The common treatments for bipolar include medication, therapy and in more extreme situations, hospitalization or intensive support groups. There are natural ways to supplement the treatment process. Here are some simple ways to naturally handle bipolar disorder.
Diet makes a big difference in your body’s ability to function. If you are struggling with any sort of mental health condition, one of the first things you should attempt to do is decrease inflammation in your body (through diet) and clean out the foods you are eating. Excess weight can cause additional problems and increases one’s likeliness to suffer from other mental health diseases such as anxiety. A study from 2013 showed that people who suffer from bipolar are more likely to binge eat. Being overweight can cause complications with healing from bipolar disorder.
Additionally, excess weight can be a side effect of medications commonly prescribed to those who suffer from bipolar disorder. If this is something you are experiencing, speak with your doctor immediately.
Decreasing the inflammation in your body raises your body’s immune functions and decreases symptoms of depression. This can help stabilize your moods, help you better acknowledge your triggers and increase your resilience. Read more about an anti-inflammatory diet here.
Like diet, exercise can decrease the added risk that comes from excess weight. Additionally, exercise has been found to also decrease inflammation in the body and it produces serotonin, your happy hormone. Exercising regularly can improve your mood and decrease stress (a major trigger for depressive swings).
Try working out 5-7 times a week in short bouts of time. It does not need to be 7 hours a week of heavy weight lifting. It can be a 15-minute walk, a half-hour of yoga, and a couple of spin classes. Whatever way you enjoy working out, do THAT. Whenever possible, I also would encourage you to workout outside. Nature has lots of healing properties and an organic calming effect. Read about the ancient art of tree walking here.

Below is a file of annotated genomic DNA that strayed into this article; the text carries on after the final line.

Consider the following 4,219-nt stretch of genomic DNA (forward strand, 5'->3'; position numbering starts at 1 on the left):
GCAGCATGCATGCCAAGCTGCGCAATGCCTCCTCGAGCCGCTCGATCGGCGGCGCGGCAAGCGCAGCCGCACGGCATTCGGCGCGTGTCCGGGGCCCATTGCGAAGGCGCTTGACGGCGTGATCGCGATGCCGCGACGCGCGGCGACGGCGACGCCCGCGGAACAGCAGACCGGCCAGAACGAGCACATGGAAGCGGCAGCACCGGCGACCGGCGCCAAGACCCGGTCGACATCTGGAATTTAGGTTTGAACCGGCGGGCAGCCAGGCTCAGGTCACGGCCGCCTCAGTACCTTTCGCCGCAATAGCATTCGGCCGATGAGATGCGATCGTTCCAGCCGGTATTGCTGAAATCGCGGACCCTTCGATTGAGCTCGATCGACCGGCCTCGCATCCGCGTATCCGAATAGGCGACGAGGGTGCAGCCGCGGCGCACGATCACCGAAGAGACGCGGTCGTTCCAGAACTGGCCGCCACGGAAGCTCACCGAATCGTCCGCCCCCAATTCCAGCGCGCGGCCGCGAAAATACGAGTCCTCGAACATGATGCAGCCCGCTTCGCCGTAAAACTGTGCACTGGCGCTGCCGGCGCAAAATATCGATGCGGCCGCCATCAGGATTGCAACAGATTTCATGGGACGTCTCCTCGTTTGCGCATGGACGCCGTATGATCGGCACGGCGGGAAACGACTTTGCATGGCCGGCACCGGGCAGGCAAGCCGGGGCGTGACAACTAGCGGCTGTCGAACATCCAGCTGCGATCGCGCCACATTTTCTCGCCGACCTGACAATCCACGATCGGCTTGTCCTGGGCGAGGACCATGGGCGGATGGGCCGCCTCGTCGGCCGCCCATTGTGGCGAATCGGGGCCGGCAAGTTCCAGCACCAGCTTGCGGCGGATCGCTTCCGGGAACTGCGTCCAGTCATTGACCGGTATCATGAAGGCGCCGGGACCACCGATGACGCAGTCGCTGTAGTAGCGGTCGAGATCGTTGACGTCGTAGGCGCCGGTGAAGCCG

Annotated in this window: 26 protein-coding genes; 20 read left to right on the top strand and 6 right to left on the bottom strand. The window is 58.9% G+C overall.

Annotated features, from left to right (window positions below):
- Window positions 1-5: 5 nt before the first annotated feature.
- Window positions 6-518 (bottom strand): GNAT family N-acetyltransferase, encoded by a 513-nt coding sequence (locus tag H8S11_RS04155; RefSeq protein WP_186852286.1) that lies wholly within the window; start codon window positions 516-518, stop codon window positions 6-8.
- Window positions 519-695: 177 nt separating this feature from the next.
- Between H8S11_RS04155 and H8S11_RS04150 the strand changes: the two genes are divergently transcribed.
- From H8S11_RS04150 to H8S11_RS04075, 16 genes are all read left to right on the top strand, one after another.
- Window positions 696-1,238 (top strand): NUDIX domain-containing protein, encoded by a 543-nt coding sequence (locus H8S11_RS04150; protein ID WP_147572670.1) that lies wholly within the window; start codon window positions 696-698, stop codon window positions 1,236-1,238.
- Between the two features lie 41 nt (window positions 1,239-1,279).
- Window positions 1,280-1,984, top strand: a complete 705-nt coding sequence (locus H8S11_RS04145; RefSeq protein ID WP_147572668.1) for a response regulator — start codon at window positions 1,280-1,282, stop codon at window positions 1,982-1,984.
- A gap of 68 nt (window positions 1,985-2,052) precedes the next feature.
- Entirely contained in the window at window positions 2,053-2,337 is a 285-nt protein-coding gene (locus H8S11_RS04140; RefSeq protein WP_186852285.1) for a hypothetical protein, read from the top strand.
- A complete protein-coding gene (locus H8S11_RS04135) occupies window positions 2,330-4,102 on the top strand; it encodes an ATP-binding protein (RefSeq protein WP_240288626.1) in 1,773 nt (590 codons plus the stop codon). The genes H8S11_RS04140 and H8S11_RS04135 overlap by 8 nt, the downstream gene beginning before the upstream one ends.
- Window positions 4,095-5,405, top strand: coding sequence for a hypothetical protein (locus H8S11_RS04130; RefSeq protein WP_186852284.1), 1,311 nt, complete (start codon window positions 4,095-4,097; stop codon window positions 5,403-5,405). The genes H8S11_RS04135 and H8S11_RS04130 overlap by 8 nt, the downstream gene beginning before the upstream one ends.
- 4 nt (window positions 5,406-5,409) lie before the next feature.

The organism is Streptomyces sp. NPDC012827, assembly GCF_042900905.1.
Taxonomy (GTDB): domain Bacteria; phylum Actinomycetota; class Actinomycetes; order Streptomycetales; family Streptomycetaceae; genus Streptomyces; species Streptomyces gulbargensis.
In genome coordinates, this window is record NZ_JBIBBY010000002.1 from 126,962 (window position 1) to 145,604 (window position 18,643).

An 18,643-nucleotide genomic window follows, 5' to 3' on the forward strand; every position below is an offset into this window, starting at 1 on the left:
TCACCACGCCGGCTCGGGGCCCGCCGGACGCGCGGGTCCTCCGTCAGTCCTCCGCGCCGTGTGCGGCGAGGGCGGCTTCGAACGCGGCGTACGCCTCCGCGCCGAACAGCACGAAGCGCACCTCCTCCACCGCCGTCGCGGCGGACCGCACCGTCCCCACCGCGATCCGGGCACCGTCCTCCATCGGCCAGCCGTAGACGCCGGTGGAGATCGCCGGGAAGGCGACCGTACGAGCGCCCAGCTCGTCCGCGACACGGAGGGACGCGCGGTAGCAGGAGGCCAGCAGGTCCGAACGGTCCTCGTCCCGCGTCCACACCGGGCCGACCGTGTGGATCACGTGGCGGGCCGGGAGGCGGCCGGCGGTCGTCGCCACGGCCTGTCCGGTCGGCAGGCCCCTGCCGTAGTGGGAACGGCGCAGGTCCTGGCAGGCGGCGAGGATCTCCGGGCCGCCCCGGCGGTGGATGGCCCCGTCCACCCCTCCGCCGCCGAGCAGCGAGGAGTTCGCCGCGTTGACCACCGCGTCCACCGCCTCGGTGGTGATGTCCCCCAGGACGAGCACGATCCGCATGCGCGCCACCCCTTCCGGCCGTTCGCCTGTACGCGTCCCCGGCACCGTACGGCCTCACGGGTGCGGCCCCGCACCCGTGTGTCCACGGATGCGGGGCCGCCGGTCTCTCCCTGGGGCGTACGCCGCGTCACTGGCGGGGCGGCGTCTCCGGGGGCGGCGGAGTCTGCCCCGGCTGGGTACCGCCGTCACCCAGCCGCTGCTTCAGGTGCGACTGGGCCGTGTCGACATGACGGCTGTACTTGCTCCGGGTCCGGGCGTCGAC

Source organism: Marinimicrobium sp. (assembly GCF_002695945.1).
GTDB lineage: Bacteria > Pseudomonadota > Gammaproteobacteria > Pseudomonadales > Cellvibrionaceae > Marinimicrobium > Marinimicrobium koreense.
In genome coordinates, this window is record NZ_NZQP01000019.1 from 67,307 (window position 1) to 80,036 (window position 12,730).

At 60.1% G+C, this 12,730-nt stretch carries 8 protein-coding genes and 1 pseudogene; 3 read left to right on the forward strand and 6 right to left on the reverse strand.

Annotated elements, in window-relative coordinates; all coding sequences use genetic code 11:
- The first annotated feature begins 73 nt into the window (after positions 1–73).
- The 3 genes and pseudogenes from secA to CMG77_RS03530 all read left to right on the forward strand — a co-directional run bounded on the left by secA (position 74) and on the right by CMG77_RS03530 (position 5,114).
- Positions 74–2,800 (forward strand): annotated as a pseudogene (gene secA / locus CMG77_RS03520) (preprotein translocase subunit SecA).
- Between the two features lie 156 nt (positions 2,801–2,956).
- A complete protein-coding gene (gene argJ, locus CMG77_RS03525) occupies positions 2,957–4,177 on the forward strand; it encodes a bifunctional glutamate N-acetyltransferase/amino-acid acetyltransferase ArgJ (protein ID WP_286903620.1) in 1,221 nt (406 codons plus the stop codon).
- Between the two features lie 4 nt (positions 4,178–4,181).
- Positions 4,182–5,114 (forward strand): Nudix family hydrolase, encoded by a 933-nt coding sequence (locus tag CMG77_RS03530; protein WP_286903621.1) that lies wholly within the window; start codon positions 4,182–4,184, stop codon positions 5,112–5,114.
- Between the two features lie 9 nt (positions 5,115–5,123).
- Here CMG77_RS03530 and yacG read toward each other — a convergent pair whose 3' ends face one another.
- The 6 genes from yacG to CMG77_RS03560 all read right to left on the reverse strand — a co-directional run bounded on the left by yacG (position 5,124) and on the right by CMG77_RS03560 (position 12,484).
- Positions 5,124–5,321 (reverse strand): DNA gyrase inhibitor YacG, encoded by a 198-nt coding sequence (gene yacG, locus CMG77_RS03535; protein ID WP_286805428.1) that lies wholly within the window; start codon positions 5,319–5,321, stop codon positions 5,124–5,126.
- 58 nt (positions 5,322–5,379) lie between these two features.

Getting regular, routine, good sleep is vital for anyone, but especially for those who suffer from bipolar. It is easy to say “get good sleep and get up at a regular hour” and assume that everyone will be able to do so. However, if you are suffering from bipolar, this can feel extremely difficult at times. If you or someone you love is suffering from bipolar, be encouraging, but have lots of grace for the days when it is hard to wake up. Do you best to:
- Set a regular sleep schedule that you keep even on weekends or days off from work
- Sleep in a dark place that is cool (around 68 degrees)
- Sleep in your bed every night
- Keep an evening routine of soothing rituals (wash your face, brush your teeth, drink your tea, stretch, lights out, etc.)
- Get out of bed every day. On days when it is especially hard to wake up, just make sure that you get out of bed and breath fresh air at least once
- Practice grounding outside when you wake up
If you want more help assembling a routine, lifestyle, and diet that best supports your health needs, schedule a free consultation with me here. Remember, suffering from a mental health condition is not something to be ashamed of. There are people who want to help you! Your life does not have to be mastered by what you suffer from. You are the master of your own life if you choose to be. No matter what may try to mess with your mind.